And Jonathan caused David to swear again, because he loved him: for he loved him as he loved his own soul.
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EXPOSITORY (ENGLISH BIBLE)And Jonathan caused David to swear again.—Throughout this touching interview it is the prince who appears as the suppliant for the outlaw’s ruture kind offices. Jonathan—looking forward with absolute certainty to the day when his persecuted friend would be on the throne, and he in his grave—dreaded for his own fatherless children the fate which too probably awaited them, it having been in all ages a common custom in the East, when the dynasty was violently changed, to put to death the children and near relations of the former king.
11. Jonathan said to David, Come, let us go into the field—The private dialogue, which is here detailed at full length, presents a most beautiful exhibition of these two amiable and noble-minded friends. Jonathan was led, in the circumstances, to be the chief speaker. The strength of his attachment, his pure disinterestedness, his warm piety, his invocation to God (consisting of a prayer and a solemn oath combined), the calm and full expression he gave of his conviction that his own family were, by the divine will, to be disinherited, and David elevated to the possession of the throne, the covenant entered into with David on behalf of his descendants, and the imprecation (1Sa 20:16) denounced on any of them who should violate his part of the conditions, the reiteration of this covenant on both sides (1Sa 20:17) to make it indissoluble—all this indicates such a power of mutual affection, such magnetic attractiveness in the character of David, such susceptibility and elevation of feeling in the heart of Jonathan, that this interview for dramatic interest and moral beauty stands unrivalled in the records of human friendship.And Jonathan added or proceeded to make David swear, i.e. having himself sworn to David, or adjured David, in the foregoing verse, he here requires David’s oath to him, by way of restipulation or confirmation.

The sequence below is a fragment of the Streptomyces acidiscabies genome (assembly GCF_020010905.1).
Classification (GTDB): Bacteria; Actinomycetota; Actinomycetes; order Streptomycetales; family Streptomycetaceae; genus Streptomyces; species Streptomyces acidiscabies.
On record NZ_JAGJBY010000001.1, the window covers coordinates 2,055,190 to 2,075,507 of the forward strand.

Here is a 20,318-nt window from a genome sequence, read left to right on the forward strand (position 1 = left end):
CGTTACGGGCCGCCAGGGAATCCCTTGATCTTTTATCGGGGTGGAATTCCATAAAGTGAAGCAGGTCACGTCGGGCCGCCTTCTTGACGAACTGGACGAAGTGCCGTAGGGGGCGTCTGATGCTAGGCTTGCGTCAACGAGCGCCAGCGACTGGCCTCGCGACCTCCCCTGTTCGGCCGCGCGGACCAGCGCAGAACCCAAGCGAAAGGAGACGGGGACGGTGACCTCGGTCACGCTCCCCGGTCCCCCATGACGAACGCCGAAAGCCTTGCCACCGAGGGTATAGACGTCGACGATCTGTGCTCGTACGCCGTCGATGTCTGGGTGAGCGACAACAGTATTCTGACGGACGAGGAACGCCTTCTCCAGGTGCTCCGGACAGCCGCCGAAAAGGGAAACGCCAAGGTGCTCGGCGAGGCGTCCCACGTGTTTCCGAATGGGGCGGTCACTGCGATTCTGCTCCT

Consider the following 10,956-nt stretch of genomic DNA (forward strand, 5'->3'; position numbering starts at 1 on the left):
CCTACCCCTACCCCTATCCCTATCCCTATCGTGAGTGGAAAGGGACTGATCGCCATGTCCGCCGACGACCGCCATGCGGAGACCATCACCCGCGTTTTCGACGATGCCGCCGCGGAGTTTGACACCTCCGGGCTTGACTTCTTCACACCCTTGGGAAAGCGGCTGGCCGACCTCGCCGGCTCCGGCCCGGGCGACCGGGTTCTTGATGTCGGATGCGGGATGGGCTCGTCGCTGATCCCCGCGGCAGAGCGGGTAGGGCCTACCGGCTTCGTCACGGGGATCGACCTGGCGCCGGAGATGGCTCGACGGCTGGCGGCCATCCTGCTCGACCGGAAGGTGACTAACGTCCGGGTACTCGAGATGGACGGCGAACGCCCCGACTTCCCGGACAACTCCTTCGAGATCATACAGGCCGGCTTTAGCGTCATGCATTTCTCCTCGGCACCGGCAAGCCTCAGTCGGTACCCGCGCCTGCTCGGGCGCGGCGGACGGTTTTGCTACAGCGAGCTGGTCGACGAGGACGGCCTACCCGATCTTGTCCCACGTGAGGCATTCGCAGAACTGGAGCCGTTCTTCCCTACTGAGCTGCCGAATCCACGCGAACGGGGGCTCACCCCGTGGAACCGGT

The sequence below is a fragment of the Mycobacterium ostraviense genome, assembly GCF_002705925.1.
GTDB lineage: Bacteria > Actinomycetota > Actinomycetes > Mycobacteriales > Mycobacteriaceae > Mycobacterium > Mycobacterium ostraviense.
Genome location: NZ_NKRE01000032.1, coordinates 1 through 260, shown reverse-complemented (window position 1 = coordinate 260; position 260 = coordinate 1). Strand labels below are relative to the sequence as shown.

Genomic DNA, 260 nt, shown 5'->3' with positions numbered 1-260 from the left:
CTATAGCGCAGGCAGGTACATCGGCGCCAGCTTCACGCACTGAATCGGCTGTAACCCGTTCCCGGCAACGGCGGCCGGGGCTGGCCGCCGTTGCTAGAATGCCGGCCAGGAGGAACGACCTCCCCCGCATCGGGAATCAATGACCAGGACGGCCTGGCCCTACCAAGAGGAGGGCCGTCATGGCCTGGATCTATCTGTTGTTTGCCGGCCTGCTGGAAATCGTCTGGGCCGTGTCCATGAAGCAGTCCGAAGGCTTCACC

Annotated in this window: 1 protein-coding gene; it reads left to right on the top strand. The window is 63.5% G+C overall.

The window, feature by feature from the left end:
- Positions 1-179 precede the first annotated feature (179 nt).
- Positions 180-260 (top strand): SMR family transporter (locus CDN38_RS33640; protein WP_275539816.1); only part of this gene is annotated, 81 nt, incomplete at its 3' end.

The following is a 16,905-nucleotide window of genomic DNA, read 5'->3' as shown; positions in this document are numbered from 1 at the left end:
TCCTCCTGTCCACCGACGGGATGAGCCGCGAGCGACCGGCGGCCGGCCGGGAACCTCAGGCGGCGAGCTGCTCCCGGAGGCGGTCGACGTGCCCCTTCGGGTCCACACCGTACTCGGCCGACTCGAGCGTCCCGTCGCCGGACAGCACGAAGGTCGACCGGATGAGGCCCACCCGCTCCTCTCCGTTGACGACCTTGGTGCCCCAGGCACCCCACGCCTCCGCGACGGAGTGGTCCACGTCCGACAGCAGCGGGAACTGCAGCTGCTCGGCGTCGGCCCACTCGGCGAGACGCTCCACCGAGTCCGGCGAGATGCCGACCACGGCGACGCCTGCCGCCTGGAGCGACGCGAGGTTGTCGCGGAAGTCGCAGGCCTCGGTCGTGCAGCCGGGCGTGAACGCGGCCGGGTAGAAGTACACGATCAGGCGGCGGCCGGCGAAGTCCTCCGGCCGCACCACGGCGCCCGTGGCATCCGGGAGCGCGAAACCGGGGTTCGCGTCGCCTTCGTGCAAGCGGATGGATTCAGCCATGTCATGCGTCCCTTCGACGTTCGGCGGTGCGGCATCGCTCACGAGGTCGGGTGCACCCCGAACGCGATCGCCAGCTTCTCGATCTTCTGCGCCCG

Because he loved him; because he had a true friendship for David, he desired that the covenant might be inviolably observed through all their generations.
because he loved him; it was not so much for the good and safety of his offspring that he made this motion, and was so desirous of renewing and enlarging his covenant with David, as it was his strong love and affection for him; being on that account desirous that there might be the strictest friendship imaginable retained between the two families; or he made him swear by his love to him, as some understand it, which is not so likely; the former sense is better, for he himself sware by the Lord, 1 Samuel 20:12,
for he loved him as his own soul; or "with the love of his soul" (w); with the most cordial affection, with a truly hearty and sincere love, see 1 Samuel 18:1.And Jonathan caused David to swear again, because he loved him: for he loved him as he loved his own soul.
EXEGETICAL (ORIGINAL LANGUAGES)17. caused David to swear again, because, &c.] Jonathan exacted another oath beside that implied in 1 Samuel 20:16, because the intensity of his love impelled him to bind David by the strongest possible obligation. The Sept. however reads: “And Jonathan swore yet again to David.”Verse 17. - Jonathan caused David to swear again. So strong was his conviction in David's future kingdom, and his wish that there should be an unbroken bond of love between the two families, that he makes David solemnly repeat his promise. The Septuagint and Vulgate, by altering the vowels, read, "And Jonathan sware again to David." At first sight this interpretation seems most in accordance with the reason given for the renewal of the oath, namely, Jonathan's own love; but the Masoretic text agrees better with what has gone before, and with his wish that their covenant under no change of circumstances should be broken.
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